Mad Men
In Care Of

Episode Report Card
Couch Baron: A- | 37 USERS: A-
California, Here I…I Mean, "You" Come

...before we cross-fade to another couple lying in the dark, Peggy and Ted. Ted suggests they go to Hawaii for Christmas, and Peggy enjoys the suggestion, but after a long moment she suggests he go home. He tells her he doesn't want to, nor does he want to sneak around, but she replies that she doesn't want a scandal, and she can wait. Well, you said it, hon. He starts to kiss her again, but she reiterates he should go, so he gets in the shower...

...and then he's getting undressed as a sleepy Nan tells him to come to bed, and he's like, "Okay!" in a voice befitting someone who's between torture sessions. He is so not cut out for this, which I guess is the point. He gets into bed, and after Nan cuddles up and tells him he's working too hard, his eyes remain wide like he hadn't considered how hard this would be. Well, like many situations on this show, the alternative is to be Don. Embrace the pain.

Pete trudges up the stairs, and Clara asks what he's doing back. He sighs that he needs a place to live, as his tenant has already moved in and he's "done in Detroit." Clara's like, I seeeee, and then tells him Bud's been trying to reach him. Pete asks if they found Dot, but Clara's uncomfortable expression is her only answer, so Pete sighs and tells her to let everyone know he's back. Frankly, I'm surprised they weren't waiting in a tableau at the top of the stairs, but I suppose there's an episode quota on that sort of thing.

Joan is getting something out of a cabinet in the break room when Caroline pokes her head in and says she's got to run to the bank. Joan asks if she wants someone on Roger's desk, but Caroline tells her she's not sure he's coming in, and she's worried about him. Joan skeptically asks what's wrong, so Caroline tells her Margaret and Brooks are bleeding him dry. With a note of amusement, Joan tells her Roger loves it, but Caroline assures her he's "forlorn" and adds that she'd invite him to her place, but between her newly-teetotaling husband and her nightmare of a kid (I'm paraphrasing), she doesn't think he could handle it. She heads out, and Joan looks like she's having an idea that maybe doesn't taste all that great.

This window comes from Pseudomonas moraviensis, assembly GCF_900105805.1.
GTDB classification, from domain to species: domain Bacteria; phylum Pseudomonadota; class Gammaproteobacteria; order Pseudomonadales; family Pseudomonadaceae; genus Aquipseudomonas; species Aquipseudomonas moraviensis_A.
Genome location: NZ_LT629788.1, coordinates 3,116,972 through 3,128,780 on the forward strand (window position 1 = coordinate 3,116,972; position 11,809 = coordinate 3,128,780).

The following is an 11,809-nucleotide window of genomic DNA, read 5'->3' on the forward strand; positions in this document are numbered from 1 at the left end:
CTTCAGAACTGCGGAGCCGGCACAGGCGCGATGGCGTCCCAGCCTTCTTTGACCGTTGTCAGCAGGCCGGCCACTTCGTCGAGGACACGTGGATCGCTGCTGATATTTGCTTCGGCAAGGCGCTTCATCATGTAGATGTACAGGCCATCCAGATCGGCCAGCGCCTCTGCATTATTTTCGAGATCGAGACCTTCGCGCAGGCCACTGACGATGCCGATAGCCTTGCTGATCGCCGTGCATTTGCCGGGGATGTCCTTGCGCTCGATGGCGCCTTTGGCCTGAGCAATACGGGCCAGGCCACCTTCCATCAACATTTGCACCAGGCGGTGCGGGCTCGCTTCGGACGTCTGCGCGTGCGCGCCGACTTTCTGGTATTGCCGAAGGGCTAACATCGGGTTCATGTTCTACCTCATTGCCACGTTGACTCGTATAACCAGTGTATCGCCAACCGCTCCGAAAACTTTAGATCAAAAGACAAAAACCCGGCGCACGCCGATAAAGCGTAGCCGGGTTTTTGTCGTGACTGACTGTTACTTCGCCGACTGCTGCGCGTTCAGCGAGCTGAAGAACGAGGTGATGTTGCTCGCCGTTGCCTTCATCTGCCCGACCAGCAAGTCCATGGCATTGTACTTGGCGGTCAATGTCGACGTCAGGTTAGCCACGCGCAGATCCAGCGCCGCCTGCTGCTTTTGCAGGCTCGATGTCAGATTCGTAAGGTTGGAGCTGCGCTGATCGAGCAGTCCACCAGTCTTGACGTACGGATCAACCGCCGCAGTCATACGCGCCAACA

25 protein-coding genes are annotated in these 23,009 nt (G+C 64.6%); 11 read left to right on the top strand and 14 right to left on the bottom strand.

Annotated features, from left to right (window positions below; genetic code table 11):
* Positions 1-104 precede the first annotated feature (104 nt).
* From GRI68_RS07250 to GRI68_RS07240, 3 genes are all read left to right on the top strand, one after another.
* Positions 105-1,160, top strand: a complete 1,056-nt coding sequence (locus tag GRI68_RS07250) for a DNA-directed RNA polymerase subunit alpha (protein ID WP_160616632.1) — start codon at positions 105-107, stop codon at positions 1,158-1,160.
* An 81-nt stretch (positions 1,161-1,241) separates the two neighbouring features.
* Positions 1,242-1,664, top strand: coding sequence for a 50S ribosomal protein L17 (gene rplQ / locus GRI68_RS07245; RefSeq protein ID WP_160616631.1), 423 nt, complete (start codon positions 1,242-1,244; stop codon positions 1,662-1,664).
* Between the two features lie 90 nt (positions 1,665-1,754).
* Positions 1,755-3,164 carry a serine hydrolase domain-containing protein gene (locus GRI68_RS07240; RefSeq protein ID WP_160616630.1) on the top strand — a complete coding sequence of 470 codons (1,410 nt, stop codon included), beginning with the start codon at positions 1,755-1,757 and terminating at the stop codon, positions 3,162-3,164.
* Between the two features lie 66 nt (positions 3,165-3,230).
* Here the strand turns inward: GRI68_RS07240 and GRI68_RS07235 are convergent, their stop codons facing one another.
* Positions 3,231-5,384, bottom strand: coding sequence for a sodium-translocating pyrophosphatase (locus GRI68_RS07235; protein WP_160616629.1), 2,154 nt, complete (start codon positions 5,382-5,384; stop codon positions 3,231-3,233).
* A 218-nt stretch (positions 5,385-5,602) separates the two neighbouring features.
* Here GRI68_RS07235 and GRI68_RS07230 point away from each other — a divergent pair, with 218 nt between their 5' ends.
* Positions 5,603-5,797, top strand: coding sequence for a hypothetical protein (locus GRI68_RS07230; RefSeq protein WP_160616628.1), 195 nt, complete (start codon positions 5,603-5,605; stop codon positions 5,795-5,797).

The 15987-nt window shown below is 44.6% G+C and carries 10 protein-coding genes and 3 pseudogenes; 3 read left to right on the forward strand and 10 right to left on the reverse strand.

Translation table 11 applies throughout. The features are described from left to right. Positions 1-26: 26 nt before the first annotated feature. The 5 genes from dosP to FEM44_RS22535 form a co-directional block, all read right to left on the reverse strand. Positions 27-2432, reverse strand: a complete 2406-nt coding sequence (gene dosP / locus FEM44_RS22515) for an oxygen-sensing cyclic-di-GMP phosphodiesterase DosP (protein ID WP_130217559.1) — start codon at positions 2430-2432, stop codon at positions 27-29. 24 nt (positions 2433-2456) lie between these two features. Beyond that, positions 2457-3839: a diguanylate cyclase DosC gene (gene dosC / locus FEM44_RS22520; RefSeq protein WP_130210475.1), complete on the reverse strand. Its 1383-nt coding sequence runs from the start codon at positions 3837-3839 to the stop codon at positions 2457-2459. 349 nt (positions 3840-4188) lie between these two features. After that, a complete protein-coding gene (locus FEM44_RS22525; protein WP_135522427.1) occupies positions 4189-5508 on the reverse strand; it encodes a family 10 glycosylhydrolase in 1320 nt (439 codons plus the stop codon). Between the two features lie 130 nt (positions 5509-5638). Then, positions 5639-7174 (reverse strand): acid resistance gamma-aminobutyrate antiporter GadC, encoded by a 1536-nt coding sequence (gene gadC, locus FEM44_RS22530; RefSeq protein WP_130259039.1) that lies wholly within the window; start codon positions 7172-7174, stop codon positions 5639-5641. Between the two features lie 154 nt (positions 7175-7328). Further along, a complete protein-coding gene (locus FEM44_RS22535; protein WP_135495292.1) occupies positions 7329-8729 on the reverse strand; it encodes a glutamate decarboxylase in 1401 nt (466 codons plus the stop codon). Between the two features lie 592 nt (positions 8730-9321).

Ted comes in to see Don, and Don's like, good timing -- why don't you sit in on Hershey's, since I'm going to California and you'll be taking it over? Ted, however, tells him that's not why he's there, and Don, sensing the gravity, offers him a drink. Ted actually considers it for a long moment, but decides against it, and after he sits down, he tells Don he's not sure how to say this, but he wants to be the one to go to California. Don's like, well, we can't both go, and Ted says he knows -- he's the one who needs to start over while Don stays behind and puts all that "energy and optimism" into the business. I mean, I give Don a lot of shit, I think deservedly so, but I'm surprised even he isn't cracking up at the idea of him injecting optimism into anything. Don thinks Ted means to take Peggy with him, but Ted, once again acting like he's a murderer in a church confessional, tells him no -- he means to take his family. "It's my only chance, Don. I've got kids. I can't throw this away. I can't go on like this." Not that I think he won't appear at all in the final season, but I'll miss Kevin Rahm; he really brings a believable and much-needed humanity to Ted and to the show. In fact, all the major new office characters have been exceedingly enjoyable; I may not have been a fan of a good amount of this season but I certainly give the show credit for injecting significant new blood so deftly. Don's not unmoved, but tells Ted he only wishes he could help him; in response, Ted pleadingly tells Don he knows he's a good man underneath. "I need you to help me put three thousand miles between me and her, or my life is over." Don points out that his own decision wasn't made lightly, and from Ted's POV he could probably argue the point, but I can buy that a night in jail is enough to shake even Don. He adds that Megan's already being written out of her show, so it's too late, and Ted defeatedly closes his eyes before getting to his feet and shuffling to the door. Don tries to tell him his infatuation will go away, and again, I don't want to think about what that means about his current feelings for Megan, but Ted's only response is to request that Don have a drink before the meeting. Don's expression turns quizzical, so Ted goes on, "My father can't stop cold like that." Interesting. Looks like Don isn't the only one who has a complex relationship with alcohol. I mean, not that he was the only one before. Don takes Ted's advice, however reluctantly...

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Mad Men




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